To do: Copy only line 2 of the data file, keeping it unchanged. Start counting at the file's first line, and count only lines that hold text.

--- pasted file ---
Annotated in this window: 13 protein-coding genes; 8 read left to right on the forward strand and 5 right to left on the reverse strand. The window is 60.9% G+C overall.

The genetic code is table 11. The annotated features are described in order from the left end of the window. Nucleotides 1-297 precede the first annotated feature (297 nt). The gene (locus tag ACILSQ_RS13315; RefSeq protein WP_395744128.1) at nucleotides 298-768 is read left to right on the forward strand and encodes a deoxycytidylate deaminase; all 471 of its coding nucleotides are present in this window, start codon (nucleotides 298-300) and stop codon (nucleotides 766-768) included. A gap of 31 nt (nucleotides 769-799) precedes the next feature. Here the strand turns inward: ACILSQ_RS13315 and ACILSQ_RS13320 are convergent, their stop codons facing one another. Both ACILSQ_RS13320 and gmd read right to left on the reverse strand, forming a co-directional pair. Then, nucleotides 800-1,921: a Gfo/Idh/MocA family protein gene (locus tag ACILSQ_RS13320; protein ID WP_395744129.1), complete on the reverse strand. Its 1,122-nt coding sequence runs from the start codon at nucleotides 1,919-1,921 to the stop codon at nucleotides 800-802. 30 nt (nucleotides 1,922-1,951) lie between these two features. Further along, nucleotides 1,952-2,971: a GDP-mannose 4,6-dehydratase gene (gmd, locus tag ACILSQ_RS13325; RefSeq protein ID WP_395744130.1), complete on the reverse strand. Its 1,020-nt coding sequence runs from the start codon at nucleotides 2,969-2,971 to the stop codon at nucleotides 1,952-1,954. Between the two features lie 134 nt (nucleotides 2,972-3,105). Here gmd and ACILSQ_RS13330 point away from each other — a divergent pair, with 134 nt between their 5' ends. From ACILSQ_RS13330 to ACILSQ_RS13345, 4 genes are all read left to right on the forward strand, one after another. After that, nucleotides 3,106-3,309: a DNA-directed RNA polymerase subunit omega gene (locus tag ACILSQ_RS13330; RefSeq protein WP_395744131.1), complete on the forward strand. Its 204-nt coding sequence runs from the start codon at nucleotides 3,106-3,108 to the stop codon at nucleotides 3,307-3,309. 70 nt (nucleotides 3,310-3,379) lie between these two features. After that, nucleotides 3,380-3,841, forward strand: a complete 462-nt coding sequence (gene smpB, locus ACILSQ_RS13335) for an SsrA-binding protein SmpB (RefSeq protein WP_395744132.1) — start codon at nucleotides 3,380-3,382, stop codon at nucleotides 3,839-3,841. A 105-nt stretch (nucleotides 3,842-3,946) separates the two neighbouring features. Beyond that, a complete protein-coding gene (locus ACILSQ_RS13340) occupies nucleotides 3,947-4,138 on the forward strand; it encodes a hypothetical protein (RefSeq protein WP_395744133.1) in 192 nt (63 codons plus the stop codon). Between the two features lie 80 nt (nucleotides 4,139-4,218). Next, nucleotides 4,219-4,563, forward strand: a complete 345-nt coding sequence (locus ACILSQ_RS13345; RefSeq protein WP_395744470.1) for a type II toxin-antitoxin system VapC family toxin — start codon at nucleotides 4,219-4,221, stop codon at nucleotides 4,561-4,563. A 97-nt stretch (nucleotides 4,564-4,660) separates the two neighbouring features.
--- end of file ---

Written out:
The genetic code is table 11. The annotated features are described in order from the left end of the window. Nucleotides 1-297 precede the first annotated feature (297 nt). The gene (locus tag ACILSQ_RS13315; RefSeq protein WP_395744128.1) at nucleotides 298-768 is read left to right on the forward strand and encodes a deoxycytidylate deaminase; all 471 of its coding nucleotides are present in this window, start codon (nucleotides 298-300) and stop codon (nucleotides 766-768) included. A gap of 31 nt (nucleotides 769-799) precedes the next feature. Here the strand turns inward: ACILSQ_RS13315 and ACILSQ_RS13320 are convergent, their stop codons facing one another. Both ACILSQ_RS13320 and gmd read right to left on the reverse strand, forming a co-directional pair. Then, nucleotides 800-1,921: a Gfo/Idh/MocA family protein gene (locus tag ACILSQ_RS13320; protein ID WP_395744129.1), complete on the reverse strand. Its 1,122-nt coding sequence runs from the start codon at nucleotides 1,919-1,921 to the stop codon at nucleotides 800-802. 30 nt (nucleotides 1,922-1,951) lie between these two features. Further along, nucleotides 1,952-2,971: a GDP-mannose 4,6-dehydratase gene (gmd, locus tag ACILSQ_RS13325; RefSeq protein ID WP_395744130.1), complete on the reverse strand. Its 1,020-nt coding sequence runs from the start codon at nucleotides 2,969-2,971 to the stop codon at nucleotides 1,952-1,954. Between the two features lie 134 nt (nucleotides 2,972-3,105). Here gmd and ACILSQ_RS13330 point away from each other — a divergent pair, with 134 nt between their 5' ends. From ACILSQ_RS13330 to ACILSQ_RS13345, 4 genes are all read left to right on the forward strand, one after another. After that, nucleotides 3,106-3,309: a DNA-directed RNA polymerase subunit omega gene (locus tag ACILSQ_RS13330; RefSeq protein WP_395744131.1), complete on the forward strand. Its 204-nt coding sequence runs from the start codon at nucleotides 3,106-3,108 to the stop codon at nucleotides 3,307-3,309. 70 nt (nucleotides 3,310-3,379) lie between these two features. After that, nucleotides 3,380-3,841, forward strand: a complete 462-nt coding sequence (gene smpB, locus ACILSQ_RS13335) for an SsrA-binding protein SmpB (RefSeq protein WP_395744132.1) — start codon at nucleotides 3,380-3,382, stop codon at nucleotides 3,839-3,841. A 105-nt stretch (nucleotides 3,842-3,946) separates the two neighbouring features. Beyond that, a complete protein-coding gene (locus ACILSQ_RS13340) occupies nucleotides 3,947-4,138 on the forward strand; it encodes a hypothetical protein (RefSeq protein WP_395744133.1) in 192 nt (63 codons plus the stop codon). Between the two features lie 80 nt (nucleotides 4,139-4,218). Next, nucleotides 4,219-4,563, forward strand: a complete 345-nt coding sequence (locus ACILSQ_RS13345; RefSeq protein WP_395744470.1) for a type II toxin-antitoxin system VapC family toxin — start codon at nucleotides 4,219-4,221, stop codon at nucleotides 4,561-4,563. A 97-nt stretch (nucleotides 4,564-4,660) separates the two neighbouring features.